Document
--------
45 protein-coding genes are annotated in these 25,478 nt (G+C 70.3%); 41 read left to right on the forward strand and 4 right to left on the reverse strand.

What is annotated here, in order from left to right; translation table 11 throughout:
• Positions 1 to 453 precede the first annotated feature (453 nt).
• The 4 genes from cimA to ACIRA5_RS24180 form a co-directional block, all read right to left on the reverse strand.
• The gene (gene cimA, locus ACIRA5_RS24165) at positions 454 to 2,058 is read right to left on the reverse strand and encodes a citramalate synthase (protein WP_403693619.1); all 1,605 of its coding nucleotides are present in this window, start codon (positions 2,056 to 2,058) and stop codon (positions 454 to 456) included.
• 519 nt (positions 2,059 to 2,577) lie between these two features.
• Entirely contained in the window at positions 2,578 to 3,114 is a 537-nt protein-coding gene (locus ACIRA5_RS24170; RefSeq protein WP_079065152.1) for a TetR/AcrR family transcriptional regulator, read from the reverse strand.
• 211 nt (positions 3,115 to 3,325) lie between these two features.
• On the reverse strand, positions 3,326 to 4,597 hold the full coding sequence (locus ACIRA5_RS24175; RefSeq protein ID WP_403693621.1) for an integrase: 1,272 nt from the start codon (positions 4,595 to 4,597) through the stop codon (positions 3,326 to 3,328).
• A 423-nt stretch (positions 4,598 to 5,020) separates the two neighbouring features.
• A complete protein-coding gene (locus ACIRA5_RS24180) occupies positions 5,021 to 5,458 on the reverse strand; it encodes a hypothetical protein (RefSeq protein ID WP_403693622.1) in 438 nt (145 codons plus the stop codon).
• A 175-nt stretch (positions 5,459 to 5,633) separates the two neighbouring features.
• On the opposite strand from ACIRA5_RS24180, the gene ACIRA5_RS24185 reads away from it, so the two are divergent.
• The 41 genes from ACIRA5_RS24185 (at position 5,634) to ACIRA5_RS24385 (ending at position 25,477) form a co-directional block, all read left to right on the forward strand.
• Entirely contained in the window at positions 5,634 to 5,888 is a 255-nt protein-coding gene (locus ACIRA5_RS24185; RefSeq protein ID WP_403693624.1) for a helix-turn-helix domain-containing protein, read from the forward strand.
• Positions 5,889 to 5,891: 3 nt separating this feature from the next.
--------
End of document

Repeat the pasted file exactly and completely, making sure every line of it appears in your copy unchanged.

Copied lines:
45 protein-coding genes are annotated in these 25,478 nt (G+C 70.3%); 41 read left to right on the forward strand and 4 right to left on the reverse strand.

What is annotated here, in order from left to right; translation table 11 throughout:
• Positions 1 to 453 precede the first annotated feature (453 nt).
• The 4 genes from cimA to ACIRA5_RS24180 form a co-directional block, all read right to left on the reverse strand.
• The gene (gene cimA, locus ACIRA5_RS24165) at positions 454 to 2,058 is read right to left on the reverse strand and encodes a citramalate synthase (protein WP_403693619.1); all 1,605 of its coding nucleotides are present in this window, start codon (positions 2,056 to 2,058) and stop codon (positions 454 to 456) included.
• 519 nt (positions 2,059 to 2,577) lie between these two features.
• Entirely contained in the window at positions 2,578 to 3,114 is a 537-nt protein-coding gene (locus ACIRA5_RS24170; RefSeq protein WP_079065152.1) for a TetR/AcrR family transcriptional regulator, read from the reverse strand.
• 211 nt (positions 3,115 to 3,325) lie between these two features.
• On the reverse strand, positions 3,326 to 4,597 hold the full coding sequence (locus ACIRA5_RS24175; RefSeq protein ID WP_403693621.1) for an integrase: 1,272 nt from the start codon (positions 4,595 to 4,597) through the stop codon (positions 3,326 to 3,328).
• A 423-nt stretch (positions 4,598 to 5,020) separates the two neighbouring features.
• A complete protein-coding gene (locus ACIRA5_RS24180) occupies positions 5,021 to 5,458 on the reverse strand; it encodes a hypothetical protein (RefSeq protein ID WP_403693622.1) in 438 nt (145 codons plus the stop codon).
• A 175-nt stretch (positions 5,459 to 5,633) separates the two neighbouring features.
• On the opposite strand from ACIRA5_RS24180, the gene ACIRA5_RS24185 reads away from it, so the two are divergent.
• The 41 genes from ACIRA5_RS24185 (at position 5,634) to ACIRA5_RS24385 (ending at position 25,477) form a co-directional block, all read left to right on the forward strand.
• Entirely contained in the window at positions 5,634 to 5,888 is a 255-nt protein-coding gene (locus ACIRA5_RS24185; RefSeq protein ID WP_403693624.1) for a helix-turn-helix domain-containing protein, read from the forward strand.
• Positions 5,889 to 5,891: 3 nt separating this feature from the next.